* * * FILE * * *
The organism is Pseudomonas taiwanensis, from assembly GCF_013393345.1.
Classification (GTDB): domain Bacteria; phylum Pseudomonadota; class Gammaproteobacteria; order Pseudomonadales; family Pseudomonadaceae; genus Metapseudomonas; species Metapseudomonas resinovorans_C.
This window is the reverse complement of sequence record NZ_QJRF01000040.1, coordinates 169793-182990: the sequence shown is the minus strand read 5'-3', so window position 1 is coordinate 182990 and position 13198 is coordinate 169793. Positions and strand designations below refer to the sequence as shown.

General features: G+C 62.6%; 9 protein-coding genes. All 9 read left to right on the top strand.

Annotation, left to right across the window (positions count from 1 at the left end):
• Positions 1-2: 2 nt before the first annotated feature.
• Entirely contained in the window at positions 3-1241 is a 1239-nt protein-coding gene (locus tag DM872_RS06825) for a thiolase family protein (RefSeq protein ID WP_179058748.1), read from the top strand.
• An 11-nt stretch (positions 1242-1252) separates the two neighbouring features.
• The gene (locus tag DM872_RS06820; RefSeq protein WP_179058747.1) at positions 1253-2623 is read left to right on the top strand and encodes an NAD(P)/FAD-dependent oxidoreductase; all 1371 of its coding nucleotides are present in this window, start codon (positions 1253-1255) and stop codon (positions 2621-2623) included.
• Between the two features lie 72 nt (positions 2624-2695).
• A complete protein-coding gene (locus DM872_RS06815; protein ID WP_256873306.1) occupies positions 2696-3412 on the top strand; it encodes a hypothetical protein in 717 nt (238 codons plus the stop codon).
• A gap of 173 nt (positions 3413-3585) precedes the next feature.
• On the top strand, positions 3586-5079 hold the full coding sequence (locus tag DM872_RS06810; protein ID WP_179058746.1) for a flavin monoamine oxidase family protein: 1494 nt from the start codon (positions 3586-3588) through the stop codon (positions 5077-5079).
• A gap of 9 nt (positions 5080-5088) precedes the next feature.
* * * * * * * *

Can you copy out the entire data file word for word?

The organism is Pseudomonas taiwanensis, from assembly GCF_013393345.1.
Classification (GTDB): domain Bacteria; phylum Pseudomonadota; class Gammaproteobacteria; order Pseudomonadales; family Pseudomonadaceae; genus Metapseudomonas; species Metapseudomonas resinovorans_C.
This window is the reverse complement of sequence record NZ_QJRF01000040.1, coordinates 169793-182990: the sequence shown is the minus strand read 5'-3', so window position 1 is coordinate 182990 and position 13198 is coordinate 169793. Positions and strand designations below refer to the sequence as shown.

General features: G+C 62.6%; 9 protein-coding genes. All 9 read left to right on the top strand.

Annotation, left to right across the window (positions count from 1 at the left end):
• Positions 1-2: 2 nt before the first annotated feature.
• Entirely contained in the window at positions 3-1241 is a 1239-nt protein-coding gene (locus tag DM872_RS06825) for a thiolase family protein (RefSeq protein ID WP_179058748.1), read from the top strand.
• An 11-nt stretch (positions 1242-1252) separates the two neighbouring features.
• The gene (locus tag DM872_RS06820; RefSeq protein WP_179058747.1) at positions 1253-2623 is read left to right on the top strand and encodes an NAD(P)/FAD-dependent oxidoreductase; all 1371 of its coding nucleotides are present in this window, start codon (positions 1253-1255) and stop codon (positions 2621-2623) included.
• Between the two features lie 72 nt (positions 2624-2695).
• A complete protein-coding gene (locus DM872_RS06815; protein ID WP_256873306.1) occupies positions 2696-3412 on the top strand; it encodes a hypothetical protein in 717 nt (238 codons plus the stop codon).
• A gap of 173 nt (positions 3413-3585) precedes the next feature.
• On the top strand, positions 3586-5079 hold the full coding sequence (locus tag DM872_RS06810; protein ID WP_179058746.1) for a flavin monoamine oxidase family protein: 1494 nt from the start codon (positions 3586-3588) through the stop codon (positions 5077-5079).
• A gap of 9 nt (positions 5080-5088) precedes the next feature.